data from national and international sources
Species 2000 is
a "federation" of database organizations
and has the objective of catalogueing all known species
of plants, animals, fungi and microbes on earth as
the baseline dataset for studies of global diversity.
It was established in 1994 by several organizations
and is being developed by a multi-national project
team. Its homepage is accessible at www.species2000.org
the International Programme of Biodiversity Science,
hosted at the International Council for Science (ICSU)
and sponsored by different organizations. It is currently
working on the development of standardized methods
for sampling, assessing and monitoring biodiversity
for various taxa. Information can be obtained from
their homepage www.icsu.org/diversitas.
Center for the Environment (ICE), in cooperation with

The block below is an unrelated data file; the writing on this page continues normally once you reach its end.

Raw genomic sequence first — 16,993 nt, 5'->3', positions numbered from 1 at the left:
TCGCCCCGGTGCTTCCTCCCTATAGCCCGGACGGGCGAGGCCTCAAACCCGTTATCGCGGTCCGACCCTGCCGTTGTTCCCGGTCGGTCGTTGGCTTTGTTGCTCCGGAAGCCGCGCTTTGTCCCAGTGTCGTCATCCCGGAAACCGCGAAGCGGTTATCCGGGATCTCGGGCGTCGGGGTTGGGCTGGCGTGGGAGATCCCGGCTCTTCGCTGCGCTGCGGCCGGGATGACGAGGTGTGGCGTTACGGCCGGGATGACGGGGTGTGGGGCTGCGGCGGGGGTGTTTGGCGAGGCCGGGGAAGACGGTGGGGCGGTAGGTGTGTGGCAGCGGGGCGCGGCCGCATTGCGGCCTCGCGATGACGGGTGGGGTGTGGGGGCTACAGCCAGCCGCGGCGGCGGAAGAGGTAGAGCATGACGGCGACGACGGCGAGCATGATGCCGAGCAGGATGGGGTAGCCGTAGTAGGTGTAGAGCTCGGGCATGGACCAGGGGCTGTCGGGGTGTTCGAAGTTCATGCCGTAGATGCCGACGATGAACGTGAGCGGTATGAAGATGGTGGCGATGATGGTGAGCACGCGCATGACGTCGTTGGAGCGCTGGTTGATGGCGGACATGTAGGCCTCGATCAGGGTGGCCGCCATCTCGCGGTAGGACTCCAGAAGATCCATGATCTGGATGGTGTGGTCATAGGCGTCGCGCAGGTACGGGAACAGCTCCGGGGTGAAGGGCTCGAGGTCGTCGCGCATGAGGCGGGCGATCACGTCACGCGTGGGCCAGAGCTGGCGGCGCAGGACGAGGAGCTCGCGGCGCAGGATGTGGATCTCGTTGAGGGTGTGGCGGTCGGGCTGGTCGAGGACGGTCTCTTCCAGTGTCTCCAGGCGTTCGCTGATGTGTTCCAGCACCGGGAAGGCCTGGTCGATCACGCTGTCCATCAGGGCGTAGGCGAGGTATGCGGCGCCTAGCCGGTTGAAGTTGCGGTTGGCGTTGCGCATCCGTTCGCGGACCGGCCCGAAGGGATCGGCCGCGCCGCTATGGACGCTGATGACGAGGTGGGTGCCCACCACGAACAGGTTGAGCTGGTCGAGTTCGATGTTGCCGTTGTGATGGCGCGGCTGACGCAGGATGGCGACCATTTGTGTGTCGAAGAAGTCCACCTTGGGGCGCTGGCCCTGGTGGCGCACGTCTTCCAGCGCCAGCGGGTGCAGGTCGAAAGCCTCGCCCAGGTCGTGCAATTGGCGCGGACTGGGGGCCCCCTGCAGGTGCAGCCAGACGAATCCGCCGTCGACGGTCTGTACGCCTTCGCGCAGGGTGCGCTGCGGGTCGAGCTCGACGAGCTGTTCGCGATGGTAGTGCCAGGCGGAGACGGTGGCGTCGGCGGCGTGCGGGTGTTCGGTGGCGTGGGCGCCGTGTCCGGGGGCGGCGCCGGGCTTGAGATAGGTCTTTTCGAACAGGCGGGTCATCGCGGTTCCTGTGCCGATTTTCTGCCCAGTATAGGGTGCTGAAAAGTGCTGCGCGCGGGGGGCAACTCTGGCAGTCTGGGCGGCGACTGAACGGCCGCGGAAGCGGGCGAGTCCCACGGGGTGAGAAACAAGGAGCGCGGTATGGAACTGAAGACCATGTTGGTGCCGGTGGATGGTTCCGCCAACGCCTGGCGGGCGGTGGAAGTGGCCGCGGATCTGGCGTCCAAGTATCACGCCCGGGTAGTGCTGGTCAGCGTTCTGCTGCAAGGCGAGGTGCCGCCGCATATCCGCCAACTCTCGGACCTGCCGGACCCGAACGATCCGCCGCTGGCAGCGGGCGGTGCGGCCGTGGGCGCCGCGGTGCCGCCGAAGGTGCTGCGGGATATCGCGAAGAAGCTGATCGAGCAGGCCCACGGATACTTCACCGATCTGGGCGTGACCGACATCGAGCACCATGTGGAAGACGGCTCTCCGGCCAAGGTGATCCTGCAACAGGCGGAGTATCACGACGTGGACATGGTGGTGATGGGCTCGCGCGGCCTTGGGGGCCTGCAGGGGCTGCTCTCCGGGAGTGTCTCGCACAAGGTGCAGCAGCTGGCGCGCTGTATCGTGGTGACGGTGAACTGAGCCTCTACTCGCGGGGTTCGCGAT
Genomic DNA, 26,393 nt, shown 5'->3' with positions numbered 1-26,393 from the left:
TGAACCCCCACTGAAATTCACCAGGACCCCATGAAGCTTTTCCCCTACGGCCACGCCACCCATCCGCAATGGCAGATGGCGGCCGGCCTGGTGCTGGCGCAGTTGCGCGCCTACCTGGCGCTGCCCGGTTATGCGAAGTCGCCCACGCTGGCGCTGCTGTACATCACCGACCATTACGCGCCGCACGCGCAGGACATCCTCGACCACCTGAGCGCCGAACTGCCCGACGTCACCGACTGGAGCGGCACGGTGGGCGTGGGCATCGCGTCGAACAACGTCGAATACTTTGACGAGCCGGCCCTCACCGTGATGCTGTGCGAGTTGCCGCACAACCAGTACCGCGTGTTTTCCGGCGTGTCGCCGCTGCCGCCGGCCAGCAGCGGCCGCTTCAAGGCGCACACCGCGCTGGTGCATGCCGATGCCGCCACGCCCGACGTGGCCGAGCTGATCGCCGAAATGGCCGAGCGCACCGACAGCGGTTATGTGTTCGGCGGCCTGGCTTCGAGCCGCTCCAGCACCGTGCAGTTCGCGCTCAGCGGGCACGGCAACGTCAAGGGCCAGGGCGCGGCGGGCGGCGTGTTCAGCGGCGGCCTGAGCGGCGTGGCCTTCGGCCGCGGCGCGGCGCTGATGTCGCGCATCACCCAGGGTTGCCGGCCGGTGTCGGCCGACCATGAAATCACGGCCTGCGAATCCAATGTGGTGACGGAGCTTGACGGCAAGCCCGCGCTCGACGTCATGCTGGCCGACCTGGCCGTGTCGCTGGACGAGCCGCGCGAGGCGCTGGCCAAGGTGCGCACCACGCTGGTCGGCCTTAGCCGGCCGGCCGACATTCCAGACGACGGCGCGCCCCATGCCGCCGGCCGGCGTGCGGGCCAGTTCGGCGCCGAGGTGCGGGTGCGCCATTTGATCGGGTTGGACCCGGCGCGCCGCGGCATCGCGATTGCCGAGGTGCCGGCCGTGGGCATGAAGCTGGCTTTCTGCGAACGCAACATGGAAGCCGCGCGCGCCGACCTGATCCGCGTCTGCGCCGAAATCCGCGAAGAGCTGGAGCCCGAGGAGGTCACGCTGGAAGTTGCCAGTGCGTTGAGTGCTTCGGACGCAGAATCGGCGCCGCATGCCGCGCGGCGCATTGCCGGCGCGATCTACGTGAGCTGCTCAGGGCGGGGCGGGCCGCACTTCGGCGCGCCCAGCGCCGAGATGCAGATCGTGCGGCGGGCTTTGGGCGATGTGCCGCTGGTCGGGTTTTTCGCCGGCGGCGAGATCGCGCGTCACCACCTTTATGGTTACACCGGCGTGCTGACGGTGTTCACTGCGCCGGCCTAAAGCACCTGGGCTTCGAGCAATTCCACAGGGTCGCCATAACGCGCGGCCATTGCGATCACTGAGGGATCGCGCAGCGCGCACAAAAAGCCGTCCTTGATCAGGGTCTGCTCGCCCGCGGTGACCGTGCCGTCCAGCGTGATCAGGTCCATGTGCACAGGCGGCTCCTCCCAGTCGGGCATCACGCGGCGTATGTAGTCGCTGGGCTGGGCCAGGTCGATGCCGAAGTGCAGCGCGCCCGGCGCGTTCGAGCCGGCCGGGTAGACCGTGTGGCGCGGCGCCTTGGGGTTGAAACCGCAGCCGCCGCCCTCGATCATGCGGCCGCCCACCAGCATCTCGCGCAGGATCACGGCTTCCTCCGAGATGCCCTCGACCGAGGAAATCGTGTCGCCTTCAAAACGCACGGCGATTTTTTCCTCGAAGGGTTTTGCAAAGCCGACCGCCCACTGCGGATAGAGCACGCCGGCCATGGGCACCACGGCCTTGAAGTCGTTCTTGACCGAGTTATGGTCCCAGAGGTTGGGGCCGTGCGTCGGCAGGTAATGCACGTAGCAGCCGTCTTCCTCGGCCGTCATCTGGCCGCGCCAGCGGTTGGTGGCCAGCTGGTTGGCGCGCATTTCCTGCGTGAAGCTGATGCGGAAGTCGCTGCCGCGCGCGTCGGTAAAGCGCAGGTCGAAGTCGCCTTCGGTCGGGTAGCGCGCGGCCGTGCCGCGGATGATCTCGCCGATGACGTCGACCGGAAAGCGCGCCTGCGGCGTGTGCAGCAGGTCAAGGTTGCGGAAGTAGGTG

the United States Man and the Biosphere Programme
(U.S. MAB) and the Man and the Biosphere (MAB) Programme
of the United Nations Educational, Scientific, and
Cultural Organization (UNESCO), has produced standardized
databases containing species inventories of plants
and animals reported from Biosphere Reserves. The
searchable database is accessible at http://www.arcbc.org/arcbcweb/biodiversitylinks/default.asp?
6. Institutions that
have participated in developing the indicator
7. Additional information
Many efforts have
also been made on a regional level to develop standard
guidelines. A good example is the development of manuals
by the Resources Inventory Committee of the Ministry
of Environment, Lands and Parks of British Columbia.
Forty-one manuals describing particular measurement
methods for different species groups are available
online at www.for.gov.bc.ca/ric/pubs/teBioDiv/index.htm
University of Basilicata
Via dell'Ateneo Lucano
85100 Potenza, Italy